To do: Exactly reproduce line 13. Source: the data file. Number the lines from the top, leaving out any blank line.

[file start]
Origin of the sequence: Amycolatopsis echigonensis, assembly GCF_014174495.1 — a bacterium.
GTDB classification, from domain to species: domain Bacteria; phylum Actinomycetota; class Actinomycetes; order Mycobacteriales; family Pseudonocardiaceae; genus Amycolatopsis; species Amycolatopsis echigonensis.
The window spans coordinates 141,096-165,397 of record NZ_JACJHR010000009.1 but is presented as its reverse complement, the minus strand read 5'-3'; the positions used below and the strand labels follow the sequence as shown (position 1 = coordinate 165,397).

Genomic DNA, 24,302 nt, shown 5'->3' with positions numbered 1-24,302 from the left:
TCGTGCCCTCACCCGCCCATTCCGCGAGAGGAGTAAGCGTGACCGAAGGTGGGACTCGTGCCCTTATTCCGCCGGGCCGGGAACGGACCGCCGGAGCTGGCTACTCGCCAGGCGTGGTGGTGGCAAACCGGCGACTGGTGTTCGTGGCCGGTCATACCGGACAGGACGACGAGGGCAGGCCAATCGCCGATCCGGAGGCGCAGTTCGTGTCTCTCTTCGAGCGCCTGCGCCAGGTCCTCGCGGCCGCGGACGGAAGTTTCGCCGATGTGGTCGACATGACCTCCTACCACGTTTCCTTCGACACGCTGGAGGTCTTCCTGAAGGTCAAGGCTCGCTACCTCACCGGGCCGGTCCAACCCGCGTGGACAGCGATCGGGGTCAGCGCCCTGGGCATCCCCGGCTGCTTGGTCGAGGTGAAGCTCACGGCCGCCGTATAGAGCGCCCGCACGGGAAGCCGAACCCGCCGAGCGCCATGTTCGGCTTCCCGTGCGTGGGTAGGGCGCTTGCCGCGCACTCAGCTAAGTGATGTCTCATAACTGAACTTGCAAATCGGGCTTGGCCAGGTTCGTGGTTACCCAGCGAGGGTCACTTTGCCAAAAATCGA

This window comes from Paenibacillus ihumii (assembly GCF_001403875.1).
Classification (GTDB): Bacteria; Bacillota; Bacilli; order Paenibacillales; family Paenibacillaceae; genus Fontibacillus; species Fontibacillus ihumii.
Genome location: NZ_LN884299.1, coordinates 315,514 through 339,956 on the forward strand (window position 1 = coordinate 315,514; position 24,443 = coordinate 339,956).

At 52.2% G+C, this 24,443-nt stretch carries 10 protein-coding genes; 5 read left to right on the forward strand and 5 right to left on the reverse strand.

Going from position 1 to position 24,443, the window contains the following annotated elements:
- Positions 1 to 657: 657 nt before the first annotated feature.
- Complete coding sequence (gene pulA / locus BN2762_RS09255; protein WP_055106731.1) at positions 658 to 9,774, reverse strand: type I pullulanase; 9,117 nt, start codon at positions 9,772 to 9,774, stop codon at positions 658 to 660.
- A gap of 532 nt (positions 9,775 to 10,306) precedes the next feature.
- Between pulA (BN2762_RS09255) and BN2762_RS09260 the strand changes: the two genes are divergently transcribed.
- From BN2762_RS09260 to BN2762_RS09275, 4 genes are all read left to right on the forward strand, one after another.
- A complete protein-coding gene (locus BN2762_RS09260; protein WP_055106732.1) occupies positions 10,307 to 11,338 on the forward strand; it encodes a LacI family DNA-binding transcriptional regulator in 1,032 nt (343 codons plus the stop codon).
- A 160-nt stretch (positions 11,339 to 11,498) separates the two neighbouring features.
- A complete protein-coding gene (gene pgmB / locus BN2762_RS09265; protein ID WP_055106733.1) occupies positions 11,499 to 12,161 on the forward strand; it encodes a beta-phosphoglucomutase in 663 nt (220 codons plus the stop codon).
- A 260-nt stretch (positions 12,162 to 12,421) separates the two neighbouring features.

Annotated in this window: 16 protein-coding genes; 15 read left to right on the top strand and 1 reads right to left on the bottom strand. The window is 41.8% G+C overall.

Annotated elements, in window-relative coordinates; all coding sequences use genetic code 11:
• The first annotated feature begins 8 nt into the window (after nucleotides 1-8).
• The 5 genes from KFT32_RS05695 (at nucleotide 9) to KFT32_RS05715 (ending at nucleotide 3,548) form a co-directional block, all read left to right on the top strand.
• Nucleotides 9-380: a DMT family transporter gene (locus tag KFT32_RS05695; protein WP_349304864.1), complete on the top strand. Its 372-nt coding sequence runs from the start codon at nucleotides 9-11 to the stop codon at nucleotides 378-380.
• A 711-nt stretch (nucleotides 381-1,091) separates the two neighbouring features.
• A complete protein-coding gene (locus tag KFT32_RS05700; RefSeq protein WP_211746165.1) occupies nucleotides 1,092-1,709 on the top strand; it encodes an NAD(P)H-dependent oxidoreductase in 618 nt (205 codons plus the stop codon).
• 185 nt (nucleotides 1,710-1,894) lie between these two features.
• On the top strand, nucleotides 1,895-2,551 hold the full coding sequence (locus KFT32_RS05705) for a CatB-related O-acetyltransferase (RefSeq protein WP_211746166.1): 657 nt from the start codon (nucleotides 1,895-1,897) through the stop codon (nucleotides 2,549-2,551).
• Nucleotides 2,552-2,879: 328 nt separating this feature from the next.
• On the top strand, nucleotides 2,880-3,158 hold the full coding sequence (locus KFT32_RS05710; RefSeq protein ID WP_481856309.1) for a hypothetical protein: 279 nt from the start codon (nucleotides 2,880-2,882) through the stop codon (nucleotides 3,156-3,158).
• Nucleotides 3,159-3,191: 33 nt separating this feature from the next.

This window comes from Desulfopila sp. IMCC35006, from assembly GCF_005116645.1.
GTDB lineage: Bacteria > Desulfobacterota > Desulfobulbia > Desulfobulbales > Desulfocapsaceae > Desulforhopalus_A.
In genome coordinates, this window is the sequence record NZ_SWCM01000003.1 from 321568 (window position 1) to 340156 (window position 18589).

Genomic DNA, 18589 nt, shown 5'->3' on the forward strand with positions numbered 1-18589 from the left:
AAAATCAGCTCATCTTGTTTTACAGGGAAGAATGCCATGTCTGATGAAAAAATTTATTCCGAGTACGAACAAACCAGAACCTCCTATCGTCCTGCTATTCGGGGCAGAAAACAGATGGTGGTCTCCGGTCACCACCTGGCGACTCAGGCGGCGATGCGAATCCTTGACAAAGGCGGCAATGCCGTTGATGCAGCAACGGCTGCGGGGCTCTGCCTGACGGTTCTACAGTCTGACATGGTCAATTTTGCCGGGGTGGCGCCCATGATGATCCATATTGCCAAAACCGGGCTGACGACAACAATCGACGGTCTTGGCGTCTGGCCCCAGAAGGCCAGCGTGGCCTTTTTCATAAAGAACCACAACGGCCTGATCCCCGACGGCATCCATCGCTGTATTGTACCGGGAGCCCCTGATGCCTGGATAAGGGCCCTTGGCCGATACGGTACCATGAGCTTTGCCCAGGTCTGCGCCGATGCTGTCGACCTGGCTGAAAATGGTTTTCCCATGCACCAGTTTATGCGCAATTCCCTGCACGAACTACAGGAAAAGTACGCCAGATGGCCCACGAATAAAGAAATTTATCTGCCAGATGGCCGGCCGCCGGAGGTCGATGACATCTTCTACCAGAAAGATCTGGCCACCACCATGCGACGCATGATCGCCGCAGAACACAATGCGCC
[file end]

- A gap of 532 nt (positions 9,775 to 10,306) precedes the next feature.